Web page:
Couple giving up Norfolk life to move to Malawi

A couple are gearing up to swap their home comforts in Norfolk for a new life in one of the world's poorest countries.

Kathie and Les Craske are leaving the county next month and flying out to Malawi to start working as missionaries.

Mrs Craske retired from her job as a receptionist at the Norfolk and Norwich University Hospital last year, with her 49-year-old husband now preparing to give up work at Hollinger Print in Norwich.

The couple began their love affair with the African continent after Mrs Craske was whisked there to care for a friend who became ill while working there.

'Before 2005 I had never dreamed of visiting Africa because I don't like snakes and spiders but after travelling out there to see my friend, I fell in love with Africa,' she said.

Since then the Craskes have visited Malawi twice a year for two weeks at a time for more than five years and built up close connections with Samuti Village in the south of the impoverished country.

They have supported projects run by by the Grassroots charity including setting up a nursery for 80 pre-school children and helping pupils in a place where secondary education has to be paid for.

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On their last trip, they were invited by friends Gordon and Lucy Hayes to join them in running a children's centre in a town, which they saw as a God-given opportunity not to be missed.

For Mr Craske, this will be the first time he has lived outside Norfolk. Asked what his role might be, he replied: 'I'm open-minded at the moment, mainly looking to support Gordon and Lucy who will be able to have a much needed holiday and ongoing help.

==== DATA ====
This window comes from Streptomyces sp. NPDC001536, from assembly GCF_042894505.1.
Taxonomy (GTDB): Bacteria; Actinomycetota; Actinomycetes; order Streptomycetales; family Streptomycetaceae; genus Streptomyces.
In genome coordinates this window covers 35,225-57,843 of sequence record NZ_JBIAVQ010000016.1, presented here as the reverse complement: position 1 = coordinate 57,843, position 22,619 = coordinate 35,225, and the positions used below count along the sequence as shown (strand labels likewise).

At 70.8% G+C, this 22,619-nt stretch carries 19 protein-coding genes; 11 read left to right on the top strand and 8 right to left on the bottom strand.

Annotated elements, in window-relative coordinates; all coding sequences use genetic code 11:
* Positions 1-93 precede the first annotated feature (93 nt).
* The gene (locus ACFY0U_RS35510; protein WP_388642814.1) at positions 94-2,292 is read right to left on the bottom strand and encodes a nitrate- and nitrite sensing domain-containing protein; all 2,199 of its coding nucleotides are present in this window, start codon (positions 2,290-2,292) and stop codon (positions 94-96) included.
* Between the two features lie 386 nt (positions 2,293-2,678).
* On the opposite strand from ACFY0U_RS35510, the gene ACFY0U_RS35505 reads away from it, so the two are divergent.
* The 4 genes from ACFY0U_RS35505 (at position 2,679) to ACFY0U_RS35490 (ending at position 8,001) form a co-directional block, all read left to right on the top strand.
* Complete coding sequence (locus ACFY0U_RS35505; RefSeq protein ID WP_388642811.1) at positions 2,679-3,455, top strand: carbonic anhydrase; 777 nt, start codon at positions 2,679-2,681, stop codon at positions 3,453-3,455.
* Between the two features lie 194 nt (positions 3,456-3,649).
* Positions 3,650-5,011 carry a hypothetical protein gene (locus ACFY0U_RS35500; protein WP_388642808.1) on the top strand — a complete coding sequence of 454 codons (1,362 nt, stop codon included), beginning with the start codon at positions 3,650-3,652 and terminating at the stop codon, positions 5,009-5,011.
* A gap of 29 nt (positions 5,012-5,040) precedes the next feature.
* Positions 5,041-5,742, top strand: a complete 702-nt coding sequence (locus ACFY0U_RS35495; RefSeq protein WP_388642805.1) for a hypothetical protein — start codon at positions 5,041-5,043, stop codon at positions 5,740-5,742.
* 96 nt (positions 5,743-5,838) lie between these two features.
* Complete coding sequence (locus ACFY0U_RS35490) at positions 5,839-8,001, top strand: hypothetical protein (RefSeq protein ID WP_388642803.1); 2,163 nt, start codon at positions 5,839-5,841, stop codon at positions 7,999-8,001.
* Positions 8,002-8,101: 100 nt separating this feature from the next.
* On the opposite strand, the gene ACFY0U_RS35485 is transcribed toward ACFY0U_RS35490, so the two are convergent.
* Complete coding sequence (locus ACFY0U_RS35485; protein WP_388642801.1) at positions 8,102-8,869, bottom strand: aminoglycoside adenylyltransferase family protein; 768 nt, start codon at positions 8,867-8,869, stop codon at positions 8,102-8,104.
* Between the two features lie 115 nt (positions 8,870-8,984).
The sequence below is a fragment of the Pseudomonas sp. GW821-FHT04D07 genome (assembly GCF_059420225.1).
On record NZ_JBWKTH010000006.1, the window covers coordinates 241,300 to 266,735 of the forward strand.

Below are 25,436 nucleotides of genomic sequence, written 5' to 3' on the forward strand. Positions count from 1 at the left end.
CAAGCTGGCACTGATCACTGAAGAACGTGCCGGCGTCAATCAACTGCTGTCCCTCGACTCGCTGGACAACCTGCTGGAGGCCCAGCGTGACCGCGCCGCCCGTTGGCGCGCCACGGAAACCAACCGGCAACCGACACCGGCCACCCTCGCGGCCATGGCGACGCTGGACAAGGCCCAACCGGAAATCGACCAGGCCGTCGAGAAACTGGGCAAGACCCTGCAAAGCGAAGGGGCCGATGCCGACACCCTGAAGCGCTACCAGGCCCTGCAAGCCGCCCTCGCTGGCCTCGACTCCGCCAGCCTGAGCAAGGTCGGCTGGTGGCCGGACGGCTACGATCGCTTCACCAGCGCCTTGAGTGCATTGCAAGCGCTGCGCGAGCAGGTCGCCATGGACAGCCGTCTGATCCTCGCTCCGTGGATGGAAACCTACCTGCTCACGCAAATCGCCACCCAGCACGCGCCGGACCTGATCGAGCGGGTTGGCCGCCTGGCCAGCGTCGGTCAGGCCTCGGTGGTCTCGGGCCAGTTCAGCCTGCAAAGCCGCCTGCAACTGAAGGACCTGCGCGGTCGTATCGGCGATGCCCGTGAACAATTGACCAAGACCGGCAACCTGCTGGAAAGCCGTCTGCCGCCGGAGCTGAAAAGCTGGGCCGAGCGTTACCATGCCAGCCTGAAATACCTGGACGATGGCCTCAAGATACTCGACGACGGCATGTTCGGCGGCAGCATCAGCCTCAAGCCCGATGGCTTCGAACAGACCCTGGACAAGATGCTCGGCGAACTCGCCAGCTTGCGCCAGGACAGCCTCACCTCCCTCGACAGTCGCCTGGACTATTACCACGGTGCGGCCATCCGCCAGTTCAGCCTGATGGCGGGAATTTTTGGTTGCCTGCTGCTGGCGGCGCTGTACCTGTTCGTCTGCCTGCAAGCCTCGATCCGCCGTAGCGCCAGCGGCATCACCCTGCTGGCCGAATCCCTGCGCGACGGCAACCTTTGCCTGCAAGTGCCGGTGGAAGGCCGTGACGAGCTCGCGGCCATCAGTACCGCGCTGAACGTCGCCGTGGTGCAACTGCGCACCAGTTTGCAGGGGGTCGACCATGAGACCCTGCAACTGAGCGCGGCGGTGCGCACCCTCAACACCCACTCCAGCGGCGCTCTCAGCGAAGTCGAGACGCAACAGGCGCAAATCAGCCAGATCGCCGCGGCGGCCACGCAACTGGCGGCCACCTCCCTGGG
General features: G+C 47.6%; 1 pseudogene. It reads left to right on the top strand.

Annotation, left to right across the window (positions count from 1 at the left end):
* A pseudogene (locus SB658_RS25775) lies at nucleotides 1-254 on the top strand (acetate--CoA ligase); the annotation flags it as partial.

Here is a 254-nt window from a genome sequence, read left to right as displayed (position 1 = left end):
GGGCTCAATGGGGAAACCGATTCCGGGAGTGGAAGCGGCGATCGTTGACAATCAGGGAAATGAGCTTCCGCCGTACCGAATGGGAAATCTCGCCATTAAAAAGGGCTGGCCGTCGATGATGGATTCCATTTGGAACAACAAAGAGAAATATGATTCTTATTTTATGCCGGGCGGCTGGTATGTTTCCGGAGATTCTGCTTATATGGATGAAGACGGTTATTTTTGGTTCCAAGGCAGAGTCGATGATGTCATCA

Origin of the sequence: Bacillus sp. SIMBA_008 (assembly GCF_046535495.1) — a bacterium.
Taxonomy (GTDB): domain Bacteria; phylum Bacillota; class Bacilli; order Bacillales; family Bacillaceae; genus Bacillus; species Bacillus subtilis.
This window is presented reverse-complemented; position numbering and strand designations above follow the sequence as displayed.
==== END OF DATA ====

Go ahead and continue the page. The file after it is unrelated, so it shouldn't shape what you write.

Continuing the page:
'We will continue the work in Samuti Village, and hope to set up small Bible study groups.'

The pair, who will be based in Bvumbwe in south Malawi, are excited by the challenges they face as they finalise their plans to move to another continent.

Mrs Craske said: 'We are committed to staying two years initially and I am terribly excited. We need to learn to understand the Malawi culture better, and to learn their language (Chichewa).'

The couple are brimming with ideas for the nursery where they will continue their work in the country where residents have an average life expectancy of 37 years and many children are orphaned.

Among their plans is to monitor the nurtrition and development of the children in order to make sure they are getting adequate nourishment.

She added: 'Everything is falling into place. We are letting out our house, have sold our car and have given up a lot of personal stuff which has been very hard.'

The couple, who live in Pentney, near King's Lynn, have said they will miss family, home and their church family in Breckland Christian Fellowship who have been and continue to be supportive.

Anyone wanting to be kept in touch, or support financially, they can be contacted on

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